The Role of Ears in the Balance System

The Role of Ears in the Balance System

In hearing health by Laurie Duffy, M.S.

Laurie Duffy, M.S.

Have you ever wondered how we stay upright as we walk through the world? Many of us never ask this question until we begin to have issues with our balance. If the issue isn’t in your legs or joints it often lies in our vestibular system, which is located in the ears. Yes, it is true. If you are having issues with your ears they could be directly affecting how you stay upright and balanced. Often a common side effect of balance issues is connected to issues you may be having with hearing as well.

How We Stay Balanced

It is pretty amazing that we can stand on two legs and stay upright most of the time! While our bones and muscles support us there is a lot more that goes into staying balanced every day. For instance, our eyes contribute to our balance by helping our brains interpret our surroundings. Another way that our body keeps us balanced lies in our heart, which mediates blood pressure throughout our body and adapts to our position.  These organs communicate with our brain to keep us balanced. 

The Vestibular System

However one of the most important issues in balance is in our ears, actually our inner ear. Within our ear are the cochlea and vestibular system. The vestibular system is a sensory system responsible for informing our brain about our motion, head position, and spatial orientation. This in turn allows our brain to help us stay balanced and maintain posture. The vestibular system contains fluid-filled canals and tiny organs, some of which hold stones, made of calcium. In addition, it also contains small hair cells called stereocilia, which respond to fluid motion, which transmit head position to the brain. As you move through the world the fluid in this system moves around causing the calcium stones and stereocilia to move which in turn activates nerves, which inform your brain about your head’s position.

The Cerebellum

The cerebellum is a part of the brain that plays a vital role in virtually all physical movement. It helps a person operate a motor vehicle, toss a ball and walk across a room without falling over. Information from the vestibular system is sent directly to the cerebellum in the brain in order to inform about body position, head rotation, angle and more. In turn the cerebellum uses all this information to keep you upright and balanced, by sending signals to the body to keep you balanced and coordinated as you explore the world.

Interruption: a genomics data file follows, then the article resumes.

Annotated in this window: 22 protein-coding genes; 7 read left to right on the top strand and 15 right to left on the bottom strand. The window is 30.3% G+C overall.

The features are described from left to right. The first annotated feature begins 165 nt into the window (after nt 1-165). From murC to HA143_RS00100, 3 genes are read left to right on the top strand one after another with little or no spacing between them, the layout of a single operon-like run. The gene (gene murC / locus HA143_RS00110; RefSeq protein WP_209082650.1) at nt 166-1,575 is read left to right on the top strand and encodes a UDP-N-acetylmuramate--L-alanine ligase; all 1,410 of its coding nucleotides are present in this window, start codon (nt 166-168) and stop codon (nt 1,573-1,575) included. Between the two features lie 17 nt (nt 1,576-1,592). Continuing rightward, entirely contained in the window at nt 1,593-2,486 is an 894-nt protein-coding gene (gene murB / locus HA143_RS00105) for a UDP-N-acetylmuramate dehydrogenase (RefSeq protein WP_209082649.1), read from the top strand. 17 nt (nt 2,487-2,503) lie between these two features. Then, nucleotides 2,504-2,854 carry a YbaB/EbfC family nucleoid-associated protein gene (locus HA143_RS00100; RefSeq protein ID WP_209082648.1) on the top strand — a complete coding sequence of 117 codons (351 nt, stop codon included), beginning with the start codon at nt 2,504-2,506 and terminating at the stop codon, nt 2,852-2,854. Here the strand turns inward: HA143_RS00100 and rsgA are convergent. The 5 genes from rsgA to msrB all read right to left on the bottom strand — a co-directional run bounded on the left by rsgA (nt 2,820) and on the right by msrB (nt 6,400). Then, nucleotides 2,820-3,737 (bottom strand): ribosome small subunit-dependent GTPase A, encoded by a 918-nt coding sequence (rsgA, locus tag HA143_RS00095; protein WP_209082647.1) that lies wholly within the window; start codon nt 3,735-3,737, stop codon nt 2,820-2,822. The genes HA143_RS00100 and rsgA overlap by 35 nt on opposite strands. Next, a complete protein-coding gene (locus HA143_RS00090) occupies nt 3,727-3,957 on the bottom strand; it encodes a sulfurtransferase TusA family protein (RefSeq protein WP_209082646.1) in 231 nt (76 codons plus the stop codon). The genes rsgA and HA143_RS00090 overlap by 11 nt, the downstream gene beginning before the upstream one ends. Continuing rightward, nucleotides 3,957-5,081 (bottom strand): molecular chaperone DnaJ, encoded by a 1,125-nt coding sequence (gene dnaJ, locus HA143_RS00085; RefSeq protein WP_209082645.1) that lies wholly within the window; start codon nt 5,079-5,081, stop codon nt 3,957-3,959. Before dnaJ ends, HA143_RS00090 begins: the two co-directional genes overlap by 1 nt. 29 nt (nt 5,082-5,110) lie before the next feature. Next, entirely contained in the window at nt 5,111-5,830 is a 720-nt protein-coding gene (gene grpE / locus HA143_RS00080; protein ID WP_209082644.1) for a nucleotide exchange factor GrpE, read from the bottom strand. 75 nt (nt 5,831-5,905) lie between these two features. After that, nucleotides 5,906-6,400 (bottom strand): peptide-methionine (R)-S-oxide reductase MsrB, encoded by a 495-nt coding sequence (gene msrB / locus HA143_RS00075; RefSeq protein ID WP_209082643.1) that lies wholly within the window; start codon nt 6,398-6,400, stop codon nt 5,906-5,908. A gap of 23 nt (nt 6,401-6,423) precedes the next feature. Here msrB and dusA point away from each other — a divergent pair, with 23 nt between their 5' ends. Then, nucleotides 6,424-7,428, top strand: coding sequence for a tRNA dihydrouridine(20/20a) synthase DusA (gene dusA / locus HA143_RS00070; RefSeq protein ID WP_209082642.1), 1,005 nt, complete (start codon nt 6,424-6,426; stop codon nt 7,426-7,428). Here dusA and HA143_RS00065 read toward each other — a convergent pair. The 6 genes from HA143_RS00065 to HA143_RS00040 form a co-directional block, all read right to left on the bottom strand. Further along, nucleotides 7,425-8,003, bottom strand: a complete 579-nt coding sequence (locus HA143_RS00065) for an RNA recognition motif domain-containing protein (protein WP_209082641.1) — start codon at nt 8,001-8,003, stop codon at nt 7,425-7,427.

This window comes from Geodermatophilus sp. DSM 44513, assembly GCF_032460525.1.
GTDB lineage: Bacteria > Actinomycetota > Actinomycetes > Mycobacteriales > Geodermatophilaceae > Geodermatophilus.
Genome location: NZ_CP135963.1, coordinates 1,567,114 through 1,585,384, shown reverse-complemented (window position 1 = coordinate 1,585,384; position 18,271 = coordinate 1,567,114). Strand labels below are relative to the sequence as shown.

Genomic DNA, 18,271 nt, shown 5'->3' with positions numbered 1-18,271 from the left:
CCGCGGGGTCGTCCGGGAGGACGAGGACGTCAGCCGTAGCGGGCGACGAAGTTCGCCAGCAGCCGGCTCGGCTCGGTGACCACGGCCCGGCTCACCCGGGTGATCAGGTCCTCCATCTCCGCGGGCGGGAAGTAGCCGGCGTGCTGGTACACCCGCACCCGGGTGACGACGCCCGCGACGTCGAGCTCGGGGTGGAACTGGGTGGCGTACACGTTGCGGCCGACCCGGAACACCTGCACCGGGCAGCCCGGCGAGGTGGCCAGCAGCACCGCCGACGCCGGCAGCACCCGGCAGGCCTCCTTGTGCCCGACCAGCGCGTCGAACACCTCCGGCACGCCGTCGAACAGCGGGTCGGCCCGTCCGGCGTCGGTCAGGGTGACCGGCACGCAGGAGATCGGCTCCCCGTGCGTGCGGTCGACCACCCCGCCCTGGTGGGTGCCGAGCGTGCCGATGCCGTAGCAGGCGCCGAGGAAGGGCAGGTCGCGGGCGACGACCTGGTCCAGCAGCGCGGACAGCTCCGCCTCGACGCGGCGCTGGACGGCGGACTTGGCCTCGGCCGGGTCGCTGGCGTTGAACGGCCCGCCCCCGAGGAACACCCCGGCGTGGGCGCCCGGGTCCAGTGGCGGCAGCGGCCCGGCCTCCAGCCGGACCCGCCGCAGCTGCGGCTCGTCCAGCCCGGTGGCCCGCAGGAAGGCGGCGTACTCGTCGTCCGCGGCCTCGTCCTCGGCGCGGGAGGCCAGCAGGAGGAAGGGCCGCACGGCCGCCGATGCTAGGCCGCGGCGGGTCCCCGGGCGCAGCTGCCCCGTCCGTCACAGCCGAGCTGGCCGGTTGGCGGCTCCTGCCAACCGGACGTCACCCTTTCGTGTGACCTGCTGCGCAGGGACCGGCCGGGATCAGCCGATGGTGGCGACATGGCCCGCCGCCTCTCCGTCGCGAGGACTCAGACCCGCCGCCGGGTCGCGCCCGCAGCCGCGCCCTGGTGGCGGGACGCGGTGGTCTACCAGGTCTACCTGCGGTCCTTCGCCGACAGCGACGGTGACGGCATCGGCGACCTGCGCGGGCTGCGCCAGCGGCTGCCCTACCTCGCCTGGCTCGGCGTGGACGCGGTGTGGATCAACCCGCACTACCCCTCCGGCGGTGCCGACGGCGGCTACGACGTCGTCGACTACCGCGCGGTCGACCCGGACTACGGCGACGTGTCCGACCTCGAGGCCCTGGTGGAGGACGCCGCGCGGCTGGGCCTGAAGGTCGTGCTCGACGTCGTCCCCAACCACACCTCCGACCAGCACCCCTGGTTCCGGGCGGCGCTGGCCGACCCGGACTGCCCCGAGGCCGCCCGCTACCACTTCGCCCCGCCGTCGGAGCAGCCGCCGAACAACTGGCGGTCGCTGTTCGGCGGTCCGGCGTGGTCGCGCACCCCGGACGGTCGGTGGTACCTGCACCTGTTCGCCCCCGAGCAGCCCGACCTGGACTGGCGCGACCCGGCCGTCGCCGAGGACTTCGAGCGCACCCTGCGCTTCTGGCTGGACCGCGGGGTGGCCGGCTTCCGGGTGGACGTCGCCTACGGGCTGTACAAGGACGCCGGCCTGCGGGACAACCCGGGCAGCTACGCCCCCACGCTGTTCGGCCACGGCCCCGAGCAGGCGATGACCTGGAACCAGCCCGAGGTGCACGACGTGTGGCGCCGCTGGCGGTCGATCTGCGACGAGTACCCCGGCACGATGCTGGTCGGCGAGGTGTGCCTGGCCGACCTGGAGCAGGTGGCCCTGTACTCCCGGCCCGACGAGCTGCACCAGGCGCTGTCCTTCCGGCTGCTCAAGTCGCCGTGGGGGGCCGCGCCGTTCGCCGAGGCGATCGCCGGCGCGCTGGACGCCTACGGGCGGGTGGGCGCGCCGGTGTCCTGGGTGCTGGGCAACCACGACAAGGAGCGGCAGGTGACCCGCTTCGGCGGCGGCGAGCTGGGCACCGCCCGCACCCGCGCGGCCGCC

Hearing Loss and Balance

However, if there is a problem with the vestibular system or any part of the inner ear it can jam the signal to the cerebellum making staying balanced a difficult or impossible task. Vestibular damage can be caused by an ear infection, poor circulation to the ear, excess calcium deposits or head trauma causing traumatic brain injuries. In addition to these risks, anything from loud noise to certain medications can damage the tiny stereocilia causing permanent hearing damage. Because the balance system also relies on stereocilia to report to the brain about balance damage to these irreplaceable and essential cells can leave people being much less sure on their feet.

Hearing Loss and Spatial Awareness

Hearing loss not only keeps you connected to the people in your life but also provides important information about your position in the world in relation to others. For instance, the ability to hear with both ears helps you localize sounds. This means providing you with the proximity, speed and direction of sounds. This can inform you greatly about an approaching vehicle from behind or a warning signal allowing you to move out of the way avoiding injury. This is why people with untreated hearing loss are far more likely to experience falls, accidents, injuries and even hospitalizations, than people who have normal hearing or who treat their hearing loss.

Treating Hearing Loss

If you are having trouble with balance or just trouble hearing sounds it is a good idea to screen for hearing loss as soon as possible. The longer hearing loss goes unaddressed the worse issues with safety and balance can become. Make sure to have your hearing tested regularly to screen for a possible issue before it can progress into a more serious issue. Contact us today to schedule a consultation!